GMOs in Honey? You’ll Never Know

During a plenary session in Strasbourg yesterday, the European Parliament, following the European Commission’s lead, voted against a European court order to start labeling honey containing genetically modified pollen (see press release). The European Court of Justice had ruled in 2011 that honey contaminated with GM pollen had to be labeled as such, but the Commission then determined that pollen is a constituent part of honey, rather than an ingredient, and therefore did not require labeling. The proposal was brought to the Parliament by Julie Girling (European Conservatives and Reformists Group, United Kingdom).

According to the MEPs’ interpretation of “pollen as a natural constituent of honey, rather than an ingredient,” in line with the European Commission’s position (COM (2012) 530), it will not be necessary to indicate on the label the presence of GM pollen, unless it makes up more than 0.9% of the honey. As pollen content rarely makes up more than 0.5% of honey, it would be unlikely to exceed the labeling threshold. If, as stated in the September 6, 2011 European Court of Justice ruling (Proceeding C-442/09), pollen was classified as an ingredient, the 0.9% GMO threshold would apply to the total pollen, rather than the total honey, and the presence of a GM ingredient would have to be included on the label.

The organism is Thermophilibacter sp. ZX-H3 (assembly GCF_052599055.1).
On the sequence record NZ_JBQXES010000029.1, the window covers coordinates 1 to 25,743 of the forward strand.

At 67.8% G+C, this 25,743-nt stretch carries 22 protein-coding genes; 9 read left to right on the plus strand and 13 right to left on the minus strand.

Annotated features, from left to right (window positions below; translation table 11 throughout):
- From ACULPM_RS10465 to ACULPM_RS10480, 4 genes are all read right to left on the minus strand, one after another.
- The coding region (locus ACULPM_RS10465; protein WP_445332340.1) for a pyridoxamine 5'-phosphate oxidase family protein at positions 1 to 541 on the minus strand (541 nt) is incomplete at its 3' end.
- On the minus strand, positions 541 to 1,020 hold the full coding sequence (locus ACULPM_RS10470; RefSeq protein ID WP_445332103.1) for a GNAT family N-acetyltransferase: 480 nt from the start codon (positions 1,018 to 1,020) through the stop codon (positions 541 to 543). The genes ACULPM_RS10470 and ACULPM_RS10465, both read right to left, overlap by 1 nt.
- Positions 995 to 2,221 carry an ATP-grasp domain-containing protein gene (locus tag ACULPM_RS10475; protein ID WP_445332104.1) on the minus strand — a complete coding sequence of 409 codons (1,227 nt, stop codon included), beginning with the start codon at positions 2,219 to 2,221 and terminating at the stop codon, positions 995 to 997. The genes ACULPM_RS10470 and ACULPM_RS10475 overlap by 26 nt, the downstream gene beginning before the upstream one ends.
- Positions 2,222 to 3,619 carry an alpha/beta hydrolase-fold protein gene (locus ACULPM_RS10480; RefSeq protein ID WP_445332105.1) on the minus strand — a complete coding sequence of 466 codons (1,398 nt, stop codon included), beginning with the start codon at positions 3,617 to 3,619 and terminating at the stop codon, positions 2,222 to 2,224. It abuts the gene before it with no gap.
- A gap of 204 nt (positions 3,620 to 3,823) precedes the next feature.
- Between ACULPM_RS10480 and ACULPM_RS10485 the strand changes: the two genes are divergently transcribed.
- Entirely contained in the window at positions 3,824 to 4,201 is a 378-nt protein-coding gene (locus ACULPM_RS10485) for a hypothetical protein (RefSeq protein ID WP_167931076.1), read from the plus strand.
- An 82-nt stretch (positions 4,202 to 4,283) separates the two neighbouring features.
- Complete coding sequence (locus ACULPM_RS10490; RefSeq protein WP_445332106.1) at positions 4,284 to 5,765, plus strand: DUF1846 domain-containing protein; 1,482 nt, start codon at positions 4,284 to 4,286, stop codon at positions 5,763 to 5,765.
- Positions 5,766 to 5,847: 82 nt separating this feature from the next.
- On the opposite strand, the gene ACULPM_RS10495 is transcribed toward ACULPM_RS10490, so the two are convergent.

The Parliament voted with 430 in favor, 224 against and 19 abstentions to adopt the modified text defining pollen as a constituent rather than an ingredient, and the proposal will now be discussed with individual member states, who will determine its final form.

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